This thesis seeks to answer the question of how Joseph Smith—History found in The Pearl of Great Price developed into a part of the canon of The Church of Jesus Christ of Latter-day Saints. When the prophet Joseph Smith first dictated the text to his scribes it seems he had not intended for the work to become scripture, but simply to follow the Lord's divine mandate to keep a record. Additionally he provided the purpose in his document to "disabuse the public mind, and put all inquirers after truth in possession of the facts, as they transpired." The format he proposed for the Manuscript History illustrates how it was originally not purposed for scripture. The compiling of that history took the efforts of many men and women and spanned the length of almost twenty years to complete. Joseph Smith had begun the dictation to his scribe George Robinson in 1838, but it was unfinished. Joseph later began the dictation anew to his scribe James Mulholland, first having the man rewrite what he had told to Robinson and then picking up the dictation from there. While the prophet had started and stopped histories before, this particular dictation began the enduring effort. The Manuscript History was developed from the original 59 pages that were scribed by Mulholland. By the efforts of other scribes, but mostly Willard Richards, the history was completed. The official statement of Brigham Young and Orson Pratt upon its completion said nothing of extracting portions for canon. But Mulholland's work seemed destined for a different purpose than the rest of the Manuscript History. It was printed serially in the Times and Seasons, and a few apostles seemed to catch a vision of what the manuscript could do for potential converts and members of the Church. Orson Pratt was especially a proponent of communicating certain key events as illustrated in his missionary tract "Remarkable Visions." A later apostle, Franklin D. Richards, would see the benefit of using the official history to distribute the history of the restoration of the Church to others. He extracted portions from Mulholland's text that covered certain main events in Joseph's life and printed them in his missionary tract The Pearl of Great Price. This pamphlet would eventually be canonized by The Church of Jesus Christ of Latter-day Saints in 1880. Joseph Smith-History's inclusion in the reclamation of revelation that occurred in 1880 was deserved. This is evidenced by examining the process of canonization and the guiding principles of canonization employed by the Church of Jesus Christ of Latter-day Saints. It was canonized at the same time as many other revelations and at a General Conference saturated with many important events. Consequently it is difficult to gauge the reaction to its inclusion in canon, except in how it has been used since its canonization. After its inclusion into scripture the text has become a foundational piece of literature for the Church. The impact the text has had can be seen in the culture, missionary work, and doctrine of the Church. The focus of this thesis is to map the text's journey from birth to canonization.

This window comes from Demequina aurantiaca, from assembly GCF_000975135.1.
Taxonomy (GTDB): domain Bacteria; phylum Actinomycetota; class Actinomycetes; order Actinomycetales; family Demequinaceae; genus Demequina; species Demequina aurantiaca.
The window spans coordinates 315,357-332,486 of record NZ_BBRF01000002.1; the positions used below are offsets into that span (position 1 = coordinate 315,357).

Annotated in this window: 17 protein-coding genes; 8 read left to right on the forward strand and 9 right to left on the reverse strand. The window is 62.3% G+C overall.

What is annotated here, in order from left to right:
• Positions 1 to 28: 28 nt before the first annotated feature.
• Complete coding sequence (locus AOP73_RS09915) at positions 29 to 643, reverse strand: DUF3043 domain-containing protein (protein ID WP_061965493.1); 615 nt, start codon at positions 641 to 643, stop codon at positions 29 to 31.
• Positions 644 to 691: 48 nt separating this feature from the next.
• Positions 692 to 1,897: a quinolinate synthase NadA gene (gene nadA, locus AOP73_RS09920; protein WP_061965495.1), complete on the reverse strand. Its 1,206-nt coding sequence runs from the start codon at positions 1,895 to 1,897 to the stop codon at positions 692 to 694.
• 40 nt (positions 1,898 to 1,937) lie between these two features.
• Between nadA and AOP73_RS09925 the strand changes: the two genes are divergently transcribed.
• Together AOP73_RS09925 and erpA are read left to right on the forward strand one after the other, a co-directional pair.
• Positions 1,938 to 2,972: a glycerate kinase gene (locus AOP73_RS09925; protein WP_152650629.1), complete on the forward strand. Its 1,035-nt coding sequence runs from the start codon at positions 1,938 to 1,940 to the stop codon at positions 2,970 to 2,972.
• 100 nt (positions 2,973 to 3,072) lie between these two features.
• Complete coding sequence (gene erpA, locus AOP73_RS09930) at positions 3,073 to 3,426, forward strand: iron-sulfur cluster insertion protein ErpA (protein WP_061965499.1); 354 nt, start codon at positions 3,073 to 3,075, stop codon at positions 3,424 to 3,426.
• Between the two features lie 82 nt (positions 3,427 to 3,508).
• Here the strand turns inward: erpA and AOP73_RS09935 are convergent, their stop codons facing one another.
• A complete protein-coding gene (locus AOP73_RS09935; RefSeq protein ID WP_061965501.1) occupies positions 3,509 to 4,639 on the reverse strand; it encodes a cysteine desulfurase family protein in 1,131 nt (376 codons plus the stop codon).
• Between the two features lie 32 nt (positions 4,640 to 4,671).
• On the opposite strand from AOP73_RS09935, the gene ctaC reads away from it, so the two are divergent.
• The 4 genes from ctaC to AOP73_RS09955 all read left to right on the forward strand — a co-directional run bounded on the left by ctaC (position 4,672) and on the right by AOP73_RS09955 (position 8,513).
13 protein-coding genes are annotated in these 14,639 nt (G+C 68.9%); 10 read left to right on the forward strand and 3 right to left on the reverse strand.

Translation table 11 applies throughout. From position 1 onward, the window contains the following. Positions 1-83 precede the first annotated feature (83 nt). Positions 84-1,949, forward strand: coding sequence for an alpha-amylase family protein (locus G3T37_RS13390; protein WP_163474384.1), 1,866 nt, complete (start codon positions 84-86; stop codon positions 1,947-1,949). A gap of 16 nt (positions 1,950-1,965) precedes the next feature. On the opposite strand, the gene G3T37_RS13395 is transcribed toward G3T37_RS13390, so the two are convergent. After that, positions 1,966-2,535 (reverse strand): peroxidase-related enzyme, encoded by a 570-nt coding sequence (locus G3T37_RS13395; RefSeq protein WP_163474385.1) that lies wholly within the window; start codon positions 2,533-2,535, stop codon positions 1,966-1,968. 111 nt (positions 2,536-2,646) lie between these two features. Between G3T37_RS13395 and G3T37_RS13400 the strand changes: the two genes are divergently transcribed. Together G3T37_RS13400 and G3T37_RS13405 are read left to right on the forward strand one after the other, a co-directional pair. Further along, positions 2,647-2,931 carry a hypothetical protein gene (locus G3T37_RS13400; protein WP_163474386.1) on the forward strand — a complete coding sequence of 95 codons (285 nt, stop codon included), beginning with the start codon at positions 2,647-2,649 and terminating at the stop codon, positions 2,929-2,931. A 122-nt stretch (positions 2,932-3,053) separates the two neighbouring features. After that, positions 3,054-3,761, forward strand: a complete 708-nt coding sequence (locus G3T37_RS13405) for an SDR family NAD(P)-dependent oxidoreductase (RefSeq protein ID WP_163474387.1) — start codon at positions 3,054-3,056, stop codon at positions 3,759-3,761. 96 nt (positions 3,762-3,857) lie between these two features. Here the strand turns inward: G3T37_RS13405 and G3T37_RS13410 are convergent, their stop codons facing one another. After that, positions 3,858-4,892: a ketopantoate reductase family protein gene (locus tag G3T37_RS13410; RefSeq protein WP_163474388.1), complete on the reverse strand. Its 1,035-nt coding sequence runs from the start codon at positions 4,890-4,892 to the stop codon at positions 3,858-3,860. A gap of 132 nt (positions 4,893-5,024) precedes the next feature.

College and Department
Religious Education; Church History and Doctrine
BYU ScholarsArchive Citation
Bennett, Russ Kay, "Joseph Smith—History: From Dictation to Canon" (2012). All Theses and Dissertations. 3245.
Joseph Smith, James Mulholland, Orson Pratt, Willard Richards, Franklin D. Richards, Brigham Young, John Taylor, Joseph Smith-History, The History of the Church, The Manuscript History of the Church, The Pearl of Great Price, England, British Missionaries, Missionary Tracts, The Missouri Persecutions, Times and Seasons, keys, authority, canonization